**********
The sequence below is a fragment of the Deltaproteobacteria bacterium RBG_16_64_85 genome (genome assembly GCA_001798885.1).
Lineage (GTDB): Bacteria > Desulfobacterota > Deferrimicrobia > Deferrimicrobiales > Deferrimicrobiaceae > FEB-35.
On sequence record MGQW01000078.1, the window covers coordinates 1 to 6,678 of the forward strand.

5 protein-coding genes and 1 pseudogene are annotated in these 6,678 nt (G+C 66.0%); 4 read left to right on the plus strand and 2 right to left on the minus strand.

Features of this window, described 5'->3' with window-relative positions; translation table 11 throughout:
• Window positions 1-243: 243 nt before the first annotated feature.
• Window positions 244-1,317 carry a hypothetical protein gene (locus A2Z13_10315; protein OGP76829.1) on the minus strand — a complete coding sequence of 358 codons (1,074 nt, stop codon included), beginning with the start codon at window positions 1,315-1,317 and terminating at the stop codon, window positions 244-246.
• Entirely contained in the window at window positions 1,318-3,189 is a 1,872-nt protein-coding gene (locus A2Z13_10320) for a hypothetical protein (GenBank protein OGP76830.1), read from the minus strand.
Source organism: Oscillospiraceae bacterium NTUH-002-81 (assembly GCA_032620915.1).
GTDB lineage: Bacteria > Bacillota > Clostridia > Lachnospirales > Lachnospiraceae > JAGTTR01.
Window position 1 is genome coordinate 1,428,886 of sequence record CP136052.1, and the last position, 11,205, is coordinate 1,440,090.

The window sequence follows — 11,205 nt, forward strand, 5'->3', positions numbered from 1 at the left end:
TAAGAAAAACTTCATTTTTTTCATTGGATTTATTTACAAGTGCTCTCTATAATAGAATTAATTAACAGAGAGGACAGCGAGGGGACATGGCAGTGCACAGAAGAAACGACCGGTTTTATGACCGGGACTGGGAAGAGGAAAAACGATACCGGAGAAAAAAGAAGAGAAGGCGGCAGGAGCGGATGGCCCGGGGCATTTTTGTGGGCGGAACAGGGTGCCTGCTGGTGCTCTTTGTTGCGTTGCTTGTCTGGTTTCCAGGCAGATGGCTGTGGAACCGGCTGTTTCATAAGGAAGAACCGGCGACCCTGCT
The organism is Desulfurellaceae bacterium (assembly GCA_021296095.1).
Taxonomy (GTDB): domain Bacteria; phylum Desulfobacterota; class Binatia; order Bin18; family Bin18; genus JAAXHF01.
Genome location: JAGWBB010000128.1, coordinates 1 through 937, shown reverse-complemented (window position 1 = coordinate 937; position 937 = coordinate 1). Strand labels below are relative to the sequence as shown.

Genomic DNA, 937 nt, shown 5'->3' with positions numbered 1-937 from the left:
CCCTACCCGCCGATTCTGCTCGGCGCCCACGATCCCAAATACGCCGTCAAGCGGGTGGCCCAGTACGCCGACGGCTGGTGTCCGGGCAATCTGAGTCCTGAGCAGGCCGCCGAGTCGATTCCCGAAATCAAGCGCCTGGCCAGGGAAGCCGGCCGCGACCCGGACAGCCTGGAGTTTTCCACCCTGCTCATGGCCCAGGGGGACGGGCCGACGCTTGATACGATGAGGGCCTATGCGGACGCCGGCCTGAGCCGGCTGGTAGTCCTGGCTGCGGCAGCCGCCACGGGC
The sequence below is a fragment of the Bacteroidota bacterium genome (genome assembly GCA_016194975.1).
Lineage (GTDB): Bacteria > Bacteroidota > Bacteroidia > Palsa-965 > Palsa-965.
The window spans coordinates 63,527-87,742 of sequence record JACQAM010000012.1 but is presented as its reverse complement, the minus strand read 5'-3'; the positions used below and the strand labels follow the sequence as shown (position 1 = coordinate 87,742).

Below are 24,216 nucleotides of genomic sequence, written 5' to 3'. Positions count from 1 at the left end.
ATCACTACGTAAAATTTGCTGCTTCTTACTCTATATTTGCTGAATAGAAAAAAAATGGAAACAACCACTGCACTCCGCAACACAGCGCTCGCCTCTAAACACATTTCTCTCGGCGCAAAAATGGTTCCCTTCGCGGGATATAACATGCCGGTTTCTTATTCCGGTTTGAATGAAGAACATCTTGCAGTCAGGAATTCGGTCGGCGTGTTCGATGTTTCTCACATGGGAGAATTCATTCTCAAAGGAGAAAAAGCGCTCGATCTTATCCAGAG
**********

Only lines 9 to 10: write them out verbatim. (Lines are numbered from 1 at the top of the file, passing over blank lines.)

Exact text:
Source organism: Oscillospiraceae bacterium NTUH-002-81 (assembly GCA_032620915.1).
GTDB lineage: Bacteria > Bacillota > Clostridia > Lachnospirales > Lachnospiraceae > JAGTTR01.